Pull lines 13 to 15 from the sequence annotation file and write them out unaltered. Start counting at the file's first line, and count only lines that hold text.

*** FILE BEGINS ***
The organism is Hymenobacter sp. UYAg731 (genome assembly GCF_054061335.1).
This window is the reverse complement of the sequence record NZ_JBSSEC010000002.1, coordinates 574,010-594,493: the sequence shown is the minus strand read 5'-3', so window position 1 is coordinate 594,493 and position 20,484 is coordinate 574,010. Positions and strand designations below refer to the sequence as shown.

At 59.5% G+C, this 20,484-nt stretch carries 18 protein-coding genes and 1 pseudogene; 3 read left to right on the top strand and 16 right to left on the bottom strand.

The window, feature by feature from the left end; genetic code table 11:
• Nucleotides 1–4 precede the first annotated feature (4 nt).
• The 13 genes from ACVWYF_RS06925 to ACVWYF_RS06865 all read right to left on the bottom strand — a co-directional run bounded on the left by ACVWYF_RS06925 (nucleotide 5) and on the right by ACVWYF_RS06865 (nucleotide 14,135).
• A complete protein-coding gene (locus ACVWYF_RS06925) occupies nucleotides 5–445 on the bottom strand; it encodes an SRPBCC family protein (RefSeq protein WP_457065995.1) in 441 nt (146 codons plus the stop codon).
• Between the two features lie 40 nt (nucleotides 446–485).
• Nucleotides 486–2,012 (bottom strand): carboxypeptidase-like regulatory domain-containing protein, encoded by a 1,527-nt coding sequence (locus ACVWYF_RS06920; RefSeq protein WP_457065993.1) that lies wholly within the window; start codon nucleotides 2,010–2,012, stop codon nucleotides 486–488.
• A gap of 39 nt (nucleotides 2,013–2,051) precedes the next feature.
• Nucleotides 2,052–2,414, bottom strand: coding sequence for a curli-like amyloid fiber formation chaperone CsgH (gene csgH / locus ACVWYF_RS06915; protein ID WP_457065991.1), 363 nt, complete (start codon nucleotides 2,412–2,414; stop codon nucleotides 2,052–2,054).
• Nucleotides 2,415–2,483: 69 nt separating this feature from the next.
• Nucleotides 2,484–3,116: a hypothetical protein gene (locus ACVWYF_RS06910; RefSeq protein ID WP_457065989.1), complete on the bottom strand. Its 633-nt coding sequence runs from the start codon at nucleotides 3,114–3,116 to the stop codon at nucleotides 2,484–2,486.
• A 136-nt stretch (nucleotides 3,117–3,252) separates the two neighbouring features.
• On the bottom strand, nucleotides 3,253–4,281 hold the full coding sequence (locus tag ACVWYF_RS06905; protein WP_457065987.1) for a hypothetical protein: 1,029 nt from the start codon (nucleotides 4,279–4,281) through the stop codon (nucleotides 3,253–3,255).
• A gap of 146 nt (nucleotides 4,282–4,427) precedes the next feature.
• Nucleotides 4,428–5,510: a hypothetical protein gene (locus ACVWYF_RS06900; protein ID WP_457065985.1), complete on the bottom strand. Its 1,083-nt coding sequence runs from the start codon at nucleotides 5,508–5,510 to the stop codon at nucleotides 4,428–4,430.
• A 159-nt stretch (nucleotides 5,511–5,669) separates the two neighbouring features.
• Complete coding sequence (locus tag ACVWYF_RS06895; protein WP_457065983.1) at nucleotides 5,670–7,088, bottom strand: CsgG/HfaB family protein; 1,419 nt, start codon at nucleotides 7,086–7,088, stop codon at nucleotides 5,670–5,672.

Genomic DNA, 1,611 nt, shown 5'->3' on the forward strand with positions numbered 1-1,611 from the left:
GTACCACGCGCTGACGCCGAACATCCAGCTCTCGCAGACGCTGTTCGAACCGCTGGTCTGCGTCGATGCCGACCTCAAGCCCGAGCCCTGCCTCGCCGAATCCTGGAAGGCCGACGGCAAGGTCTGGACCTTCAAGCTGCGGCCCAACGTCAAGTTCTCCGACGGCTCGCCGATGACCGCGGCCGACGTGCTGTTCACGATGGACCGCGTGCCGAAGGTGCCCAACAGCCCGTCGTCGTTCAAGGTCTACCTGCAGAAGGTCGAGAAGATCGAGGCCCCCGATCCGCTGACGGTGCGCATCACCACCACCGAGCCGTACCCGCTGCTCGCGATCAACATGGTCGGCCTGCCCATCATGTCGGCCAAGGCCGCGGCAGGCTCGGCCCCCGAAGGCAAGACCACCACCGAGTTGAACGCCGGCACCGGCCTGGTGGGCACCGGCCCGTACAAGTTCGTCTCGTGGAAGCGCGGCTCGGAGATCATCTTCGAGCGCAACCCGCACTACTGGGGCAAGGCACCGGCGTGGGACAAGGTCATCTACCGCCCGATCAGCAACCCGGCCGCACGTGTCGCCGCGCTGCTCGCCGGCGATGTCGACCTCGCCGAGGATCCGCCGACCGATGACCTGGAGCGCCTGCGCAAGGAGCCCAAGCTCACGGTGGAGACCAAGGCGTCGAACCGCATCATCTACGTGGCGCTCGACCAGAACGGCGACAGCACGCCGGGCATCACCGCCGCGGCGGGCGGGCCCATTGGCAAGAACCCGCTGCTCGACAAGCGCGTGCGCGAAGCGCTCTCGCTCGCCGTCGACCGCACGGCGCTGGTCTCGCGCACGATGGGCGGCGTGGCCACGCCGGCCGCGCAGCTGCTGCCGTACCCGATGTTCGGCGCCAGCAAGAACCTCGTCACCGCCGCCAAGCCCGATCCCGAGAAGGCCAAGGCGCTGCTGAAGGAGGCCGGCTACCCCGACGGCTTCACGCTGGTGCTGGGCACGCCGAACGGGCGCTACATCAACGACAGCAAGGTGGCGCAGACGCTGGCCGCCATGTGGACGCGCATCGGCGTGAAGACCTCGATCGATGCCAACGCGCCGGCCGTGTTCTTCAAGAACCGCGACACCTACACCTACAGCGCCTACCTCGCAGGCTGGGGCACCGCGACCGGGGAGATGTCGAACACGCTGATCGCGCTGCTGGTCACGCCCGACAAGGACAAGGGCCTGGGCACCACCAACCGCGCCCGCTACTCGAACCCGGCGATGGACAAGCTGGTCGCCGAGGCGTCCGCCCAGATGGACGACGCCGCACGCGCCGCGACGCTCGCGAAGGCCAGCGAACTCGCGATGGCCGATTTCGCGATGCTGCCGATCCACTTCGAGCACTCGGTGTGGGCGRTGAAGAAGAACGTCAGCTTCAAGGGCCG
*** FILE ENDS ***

• Nucleotides 2,484–3,116: a hypothetical protein gene (locus ACVWYF_RS06910; RefSeq protein ID WP_457065989.1), complete on the bottom strand. Its 633-nt coding sequence runs from the start codon at nucleotides 3,114–3,116 to the stop codon at nucleotides 2,484–2,486.
• A 136-nt stretch (nucleotides 3,117–3,252) separates the two neighbouring features.
• On the bottom strand, nucleotides 3,253–4,281 hold the full coding sequence (locus tag ACVWYF_RS06905; protein WP_457065987.1) for a hypothetical protein: 1,029 nt from the start codon (nucleotides 4,279–4,281) through the stop codon (nucleotides 3,253–3,255).